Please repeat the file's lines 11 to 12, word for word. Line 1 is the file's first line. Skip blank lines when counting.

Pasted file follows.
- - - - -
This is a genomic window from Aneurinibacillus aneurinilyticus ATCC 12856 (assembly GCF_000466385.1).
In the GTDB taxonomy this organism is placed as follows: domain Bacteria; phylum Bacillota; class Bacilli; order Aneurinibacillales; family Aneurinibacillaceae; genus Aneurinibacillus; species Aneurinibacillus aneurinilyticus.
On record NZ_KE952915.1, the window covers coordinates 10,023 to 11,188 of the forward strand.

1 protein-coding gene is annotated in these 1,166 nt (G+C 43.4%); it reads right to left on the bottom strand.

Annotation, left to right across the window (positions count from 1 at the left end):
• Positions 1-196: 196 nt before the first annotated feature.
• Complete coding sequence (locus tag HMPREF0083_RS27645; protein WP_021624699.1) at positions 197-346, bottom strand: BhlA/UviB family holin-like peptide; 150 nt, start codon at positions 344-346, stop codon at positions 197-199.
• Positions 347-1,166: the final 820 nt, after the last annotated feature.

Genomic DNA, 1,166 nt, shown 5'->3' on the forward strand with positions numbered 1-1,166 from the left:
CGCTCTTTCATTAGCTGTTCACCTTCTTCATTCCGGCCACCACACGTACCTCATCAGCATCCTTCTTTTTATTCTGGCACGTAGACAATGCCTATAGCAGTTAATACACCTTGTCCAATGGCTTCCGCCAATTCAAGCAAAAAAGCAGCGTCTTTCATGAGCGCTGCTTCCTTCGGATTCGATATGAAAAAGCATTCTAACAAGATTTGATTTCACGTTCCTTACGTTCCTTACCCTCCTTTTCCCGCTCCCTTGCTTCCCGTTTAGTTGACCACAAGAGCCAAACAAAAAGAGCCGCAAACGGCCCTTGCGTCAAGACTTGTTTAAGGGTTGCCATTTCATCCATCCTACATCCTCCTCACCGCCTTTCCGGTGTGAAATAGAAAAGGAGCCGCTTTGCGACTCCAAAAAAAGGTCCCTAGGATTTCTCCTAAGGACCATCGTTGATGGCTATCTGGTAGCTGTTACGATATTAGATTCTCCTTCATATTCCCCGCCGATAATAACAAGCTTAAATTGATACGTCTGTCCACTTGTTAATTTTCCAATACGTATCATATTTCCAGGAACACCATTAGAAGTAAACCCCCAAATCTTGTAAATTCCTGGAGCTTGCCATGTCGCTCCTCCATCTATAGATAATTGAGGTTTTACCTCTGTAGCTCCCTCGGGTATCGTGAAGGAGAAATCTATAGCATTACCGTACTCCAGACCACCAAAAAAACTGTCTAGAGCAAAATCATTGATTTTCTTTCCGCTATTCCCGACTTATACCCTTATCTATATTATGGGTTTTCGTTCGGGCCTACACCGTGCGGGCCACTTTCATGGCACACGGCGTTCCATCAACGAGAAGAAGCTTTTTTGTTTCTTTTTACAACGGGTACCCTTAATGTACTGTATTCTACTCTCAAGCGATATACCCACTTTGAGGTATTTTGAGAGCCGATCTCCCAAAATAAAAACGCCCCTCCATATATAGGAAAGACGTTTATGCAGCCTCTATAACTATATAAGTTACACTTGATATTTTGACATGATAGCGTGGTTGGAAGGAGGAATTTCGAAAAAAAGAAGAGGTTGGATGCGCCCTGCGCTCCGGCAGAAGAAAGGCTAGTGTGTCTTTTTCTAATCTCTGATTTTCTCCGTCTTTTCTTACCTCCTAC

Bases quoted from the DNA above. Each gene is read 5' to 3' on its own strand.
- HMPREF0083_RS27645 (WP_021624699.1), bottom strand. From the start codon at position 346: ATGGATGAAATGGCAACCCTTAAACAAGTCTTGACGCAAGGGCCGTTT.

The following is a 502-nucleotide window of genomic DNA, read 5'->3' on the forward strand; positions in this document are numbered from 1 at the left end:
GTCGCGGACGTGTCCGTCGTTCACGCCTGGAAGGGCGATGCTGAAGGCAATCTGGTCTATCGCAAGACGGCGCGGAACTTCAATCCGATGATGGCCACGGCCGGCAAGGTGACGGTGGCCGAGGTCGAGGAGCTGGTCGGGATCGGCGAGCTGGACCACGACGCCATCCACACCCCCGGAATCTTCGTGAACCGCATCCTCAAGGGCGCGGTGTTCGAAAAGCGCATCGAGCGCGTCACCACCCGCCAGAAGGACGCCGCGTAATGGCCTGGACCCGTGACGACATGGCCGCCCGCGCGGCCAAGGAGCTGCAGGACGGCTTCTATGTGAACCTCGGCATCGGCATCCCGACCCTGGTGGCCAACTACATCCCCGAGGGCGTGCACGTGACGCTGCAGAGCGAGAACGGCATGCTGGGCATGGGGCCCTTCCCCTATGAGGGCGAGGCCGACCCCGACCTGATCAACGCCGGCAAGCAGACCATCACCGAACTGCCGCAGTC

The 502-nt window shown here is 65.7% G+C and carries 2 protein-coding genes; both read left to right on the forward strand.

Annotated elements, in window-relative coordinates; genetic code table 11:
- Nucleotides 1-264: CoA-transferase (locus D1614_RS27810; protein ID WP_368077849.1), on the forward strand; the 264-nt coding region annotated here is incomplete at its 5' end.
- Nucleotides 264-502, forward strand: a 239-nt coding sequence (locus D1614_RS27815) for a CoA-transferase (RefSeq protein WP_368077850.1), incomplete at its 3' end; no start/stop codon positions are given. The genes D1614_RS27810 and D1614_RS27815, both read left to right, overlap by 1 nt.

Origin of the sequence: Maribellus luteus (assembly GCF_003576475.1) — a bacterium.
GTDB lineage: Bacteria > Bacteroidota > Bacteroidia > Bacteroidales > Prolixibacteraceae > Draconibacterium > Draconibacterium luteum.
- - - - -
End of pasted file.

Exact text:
Bases quoted from the DNA above. Each gene is read 5' to 3' on its own strand.
- HMPREF0083_RS27645 (WP_021624699.1), bottom strand. From the start codon at position 346: ATGGATGAAATGGCAACCCTTAAACAAGTCTTGACGCAAGGGCCGTTT.